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Патент USA US2124130

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July '19, 1938.
2,324,130
A. G. VAN DEVENTER
SMOKING IMPLEMENT
Filed April 5, 1937
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2,124,130
Patented July 19, 1938
UNITED ‘STATES PATENT OFFICE
2,124,130
SMOKING IMPLEMENT
Albert G. Van Deventer, South Pasadena, Calif.
Application April 5, 1937, Serial No. 135,046
4 Claims.
This application is a continuation-in-part of
my co-pending application, Serial Number 80,912,
?led May 20, 1936.
This invention relates to smoking implements
.5 and has to do more especially with cigar and
cigarette holders and smoking pipes.
The primary object of this invention is to pro
vide a cigar or cigarette holder or pipe, as the
case may be, having means for receiving and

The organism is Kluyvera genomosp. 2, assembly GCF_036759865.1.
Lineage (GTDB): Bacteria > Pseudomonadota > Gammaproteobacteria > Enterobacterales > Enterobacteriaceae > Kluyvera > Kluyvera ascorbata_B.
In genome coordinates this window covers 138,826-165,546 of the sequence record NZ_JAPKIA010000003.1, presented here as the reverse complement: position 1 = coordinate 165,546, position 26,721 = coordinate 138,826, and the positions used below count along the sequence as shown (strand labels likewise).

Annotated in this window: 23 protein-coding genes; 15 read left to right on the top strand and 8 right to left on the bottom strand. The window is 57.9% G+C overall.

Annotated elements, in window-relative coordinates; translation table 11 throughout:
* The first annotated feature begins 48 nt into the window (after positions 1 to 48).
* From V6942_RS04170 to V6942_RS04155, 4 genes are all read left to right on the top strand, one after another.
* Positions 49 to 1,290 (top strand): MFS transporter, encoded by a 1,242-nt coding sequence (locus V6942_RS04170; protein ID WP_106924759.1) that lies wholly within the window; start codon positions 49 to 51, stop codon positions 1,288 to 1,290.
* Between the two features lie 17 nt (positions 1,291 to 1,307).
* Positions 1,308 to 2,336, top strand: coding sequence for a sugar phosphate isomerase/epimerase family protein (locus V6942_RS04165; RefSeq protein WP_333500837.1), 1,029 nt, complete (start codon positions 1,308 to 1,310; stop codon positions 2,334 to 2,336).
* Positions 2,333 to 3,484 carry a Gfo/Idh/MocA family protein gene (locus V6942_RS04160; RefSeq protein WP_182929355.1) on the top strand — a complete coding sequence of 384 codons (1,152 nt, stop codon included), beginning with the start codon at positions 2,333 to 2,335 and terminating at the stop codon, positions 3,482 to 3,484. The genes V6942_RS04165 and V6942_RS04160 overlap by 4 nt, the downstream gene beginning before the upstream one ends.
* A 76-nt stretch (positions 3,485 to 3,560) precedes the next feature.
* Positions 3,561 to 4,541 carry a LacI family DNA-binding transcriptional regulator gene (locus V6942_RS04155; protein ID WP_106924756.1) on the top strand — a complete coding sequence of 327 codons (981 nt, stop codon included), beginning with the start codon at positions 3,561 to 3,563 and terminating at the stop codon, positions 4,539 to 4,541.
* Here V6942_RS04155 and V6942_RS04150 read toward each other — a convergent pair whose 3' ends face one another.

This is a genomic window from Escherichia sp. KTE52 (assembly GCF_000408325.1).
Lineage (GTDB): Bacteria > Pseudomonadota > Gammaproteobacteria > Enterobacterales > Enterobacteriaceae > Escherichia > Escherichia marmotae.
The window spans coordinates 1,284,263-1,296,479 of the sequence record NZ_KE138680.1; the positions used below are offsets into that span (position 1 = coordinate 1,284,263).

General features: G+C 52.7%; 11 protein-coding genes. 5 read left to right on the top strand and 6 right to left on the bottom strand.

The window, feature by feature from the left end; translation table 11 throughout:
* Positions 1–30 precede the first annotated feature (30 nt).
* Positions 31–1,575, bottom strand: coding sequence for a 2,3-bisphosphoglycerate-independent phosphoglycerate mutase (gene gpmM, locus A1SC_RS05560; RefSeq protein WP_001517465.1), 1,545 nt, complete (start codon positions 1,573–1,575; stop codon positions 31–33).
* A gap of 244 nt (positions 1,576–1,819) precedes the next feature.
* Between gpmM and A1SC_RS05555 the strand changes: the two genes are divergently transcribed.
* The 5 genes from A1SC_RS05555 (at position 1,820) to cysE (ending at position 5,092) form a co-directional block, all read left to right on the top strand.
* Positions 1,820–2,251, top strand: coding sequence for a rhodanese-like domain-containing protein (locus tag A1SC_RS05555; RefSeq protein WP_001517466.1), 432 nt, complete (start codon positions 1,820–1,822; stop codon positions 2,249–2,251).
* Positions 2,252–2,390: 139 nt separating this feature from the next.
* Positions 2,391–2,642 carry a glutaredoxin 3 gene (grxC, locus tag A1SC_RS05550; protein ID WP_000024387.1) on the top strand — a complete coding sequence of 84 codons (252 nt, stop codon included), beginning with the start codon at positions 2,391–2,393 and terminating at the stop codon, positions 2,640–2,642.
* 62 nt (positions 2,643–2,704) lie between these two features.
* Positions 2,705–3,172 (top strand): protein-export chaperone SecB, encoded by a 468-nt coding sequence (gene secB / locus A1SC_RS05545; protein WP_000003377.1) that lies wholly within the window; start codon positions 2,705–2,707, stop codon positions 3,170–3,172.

=10 holding a supply of menthol crystals or other
aromatic substance, the vapor of which is to be
mixed, in variable proportions, with tobacco
smoke, which is susceptible of being easily ad
justed, by and at the will of the user, to vary
.15 the proportions of the mixture of smoke and
aromatic vapor.
A further object is to provide a device of the
aforementioned character which is inexpensive
to manufacture and easy to keep clean.
The herein-described cigarette holders are,
in a sense, designed to function as substitutes for
mentholated cigarettes, and to enable cigarette
smokers who prefer, occasionally or regularly, to
smoke mentholated cigarettes, to choose any un